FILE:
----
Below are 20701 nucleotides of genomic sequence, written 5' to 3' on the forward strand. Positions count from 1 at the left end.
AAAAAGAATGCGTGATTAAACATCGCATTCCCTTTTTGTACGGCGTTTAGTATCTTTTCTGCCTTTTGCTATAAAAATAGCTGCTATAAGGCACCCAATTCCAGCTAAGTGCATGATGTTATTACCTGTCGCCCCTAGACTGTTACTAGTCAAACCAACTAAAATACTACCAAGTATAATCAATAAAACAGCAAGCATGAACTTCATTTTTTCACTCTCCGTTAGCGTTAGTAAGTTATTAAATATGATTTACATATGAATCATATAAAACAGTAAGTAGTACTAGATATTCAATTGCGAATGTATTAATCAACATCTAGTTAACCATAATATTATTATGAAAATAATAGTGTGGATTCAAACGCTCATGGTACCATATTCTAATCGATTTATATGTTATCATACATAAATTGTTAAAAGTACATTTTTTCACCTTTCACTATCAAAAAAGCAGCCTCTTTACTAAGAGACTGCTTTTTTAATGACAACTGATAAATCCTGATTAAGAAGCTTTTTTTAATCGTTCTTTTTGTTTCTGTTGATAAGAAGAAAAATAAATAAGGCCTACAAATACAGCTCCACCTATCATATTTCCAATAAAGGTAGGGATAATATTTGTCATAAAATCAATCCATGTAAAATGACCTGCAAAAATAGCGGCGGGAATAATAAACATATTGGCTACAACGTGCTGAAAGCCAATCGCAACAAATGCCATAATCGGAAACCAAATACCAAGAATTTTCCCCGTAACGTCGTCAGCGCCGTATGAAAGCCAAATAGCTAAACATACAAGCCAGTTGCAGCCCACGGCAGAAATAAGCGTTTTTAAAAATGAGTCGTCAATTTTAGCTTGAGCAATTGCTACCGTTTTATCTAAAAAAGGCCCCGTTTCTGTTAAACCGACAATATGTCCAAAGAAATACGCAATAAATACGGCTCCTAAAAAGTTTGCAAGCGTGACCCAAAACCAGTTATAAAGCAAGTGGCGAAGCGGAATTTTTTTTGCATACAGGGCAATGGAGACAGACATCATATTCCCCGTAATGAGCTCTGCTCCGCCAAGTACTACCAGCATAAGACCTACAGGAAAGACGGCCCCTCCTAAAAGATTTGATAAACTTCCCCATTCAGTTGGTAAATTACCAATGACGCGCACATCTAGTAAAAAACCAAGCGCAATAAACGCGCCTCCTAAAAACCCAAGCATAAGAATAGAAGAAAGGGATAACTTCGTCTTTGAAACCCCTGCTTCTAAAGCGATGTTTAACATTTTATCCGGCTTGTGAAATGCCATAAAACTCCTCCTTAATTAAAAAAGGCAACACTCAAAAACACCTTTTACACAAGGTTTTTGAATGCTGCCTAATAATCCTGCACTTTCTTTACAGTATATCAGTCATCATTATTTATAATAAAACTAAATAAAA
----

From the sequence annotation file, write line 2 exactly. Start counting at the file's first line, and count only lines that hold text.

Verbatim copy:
AAAAAGAATGCGTGATTAAACATCGCATTCCCTTTTTGTACGGCGTTTAGTATCTTTTCTGCCTTTTGCTATAAAAATAGCTGCTATAAGGCACCCAATTCCAGCTAAGTGCATGATGTTATTACCTGTCGCCCCTAGACTGTTACTAGTCAAACCAACTAAAATACTACCAAGTATAATCAATAAAACAGCAAGCATGAACTTCATTTTTTCACTCTCCGTTAGCGTTAGTAAGTTATTAAATATGATTTACATATGAATCATATAAAACAGTAAGTAGTACTAGATATTCAATTGCGAATGTATTAATCAACATCTAGTTAACCATAATATTATTATGAAAATAATAGTGTGGATTCAAACGCTCATGGTACCATATTCTAATCGATTTATATGTTATCATACATAAATTGTTAAAAGTACATTTTTTCACCTTTCACTATCAAAAAAGCAGCCTCTTTACTAAGAGACTGCTTTTTTAATGACAACTGATAAATCCTGATTAAGAAGCTTTTTTTAATCGTTCTTTTTGTTTCTGTTGATAAGAAGAAAAATAAATAAGGCCTACAAATACAGCTCCACCTATCATATTTCCAATAAAGGTAGGGATAATATTTGTCATAAAATCAATCCATGTAAAATGACCTGCAAAAATAGCGGCGGGAATAATAAACATATTGGCTACAACGTGCTGAAAGCCAATCGCAACAAATGCCATAATCGGAAACCAAATACCAAGAATTTTCCCCGTAACGTCGTCAGCGCCGTATGAAAGCCAAATAGCTAAACATACAAGCCAGTTGCAGCCCACGGCAGAAATAAGCGTTTTTAAAAATGAGTCGTCAATTTTAGCTTGAGCAATTGCTACCGTTTTATCTAAAAAAGGCCCCGTTTCTGTTAAACCGACAATATGTCCAAAGAAATACGCAATAAATACGGCTCCTAAAAAGTTTGCAAGCGTGACCCAAAACCAGTTATAAAGCAAGTGGCGAAGCGGAATTTTTTTTGCATACAGGGCAATGGAGACAGACATCATATTCCCCGTAATGAGCTCTGCTCCGCCAAGTACTACCAGCATAAGACCTACAGGAAAGACGGCCCCTCCTAAAAGATTTGATAAACTTCCCCATTCAGTTGGTAAATTACCAATGACGCGCACATCTAGTAAAAAACCAAGCGCAATAAACGCGCCTCCTAAAAACCCAAGCATAAGAATAGAAGAAAGGGATAACTTCGTCTTTGAAACCCCTGCTTCTAAAGCGATGTTTAACATTTTATCCGGCTTGTGAAATGCCATAAAACTCCTCCTTAATTAAAAAAGGCAACACTCAAAAACACCTTTTACACAAGGTTTTTGAATGCTGCCTAATAATCCTGCACTTTCTTTACAGTATATCAGTCATCATTATTTATAATAAAACTAAATAAAA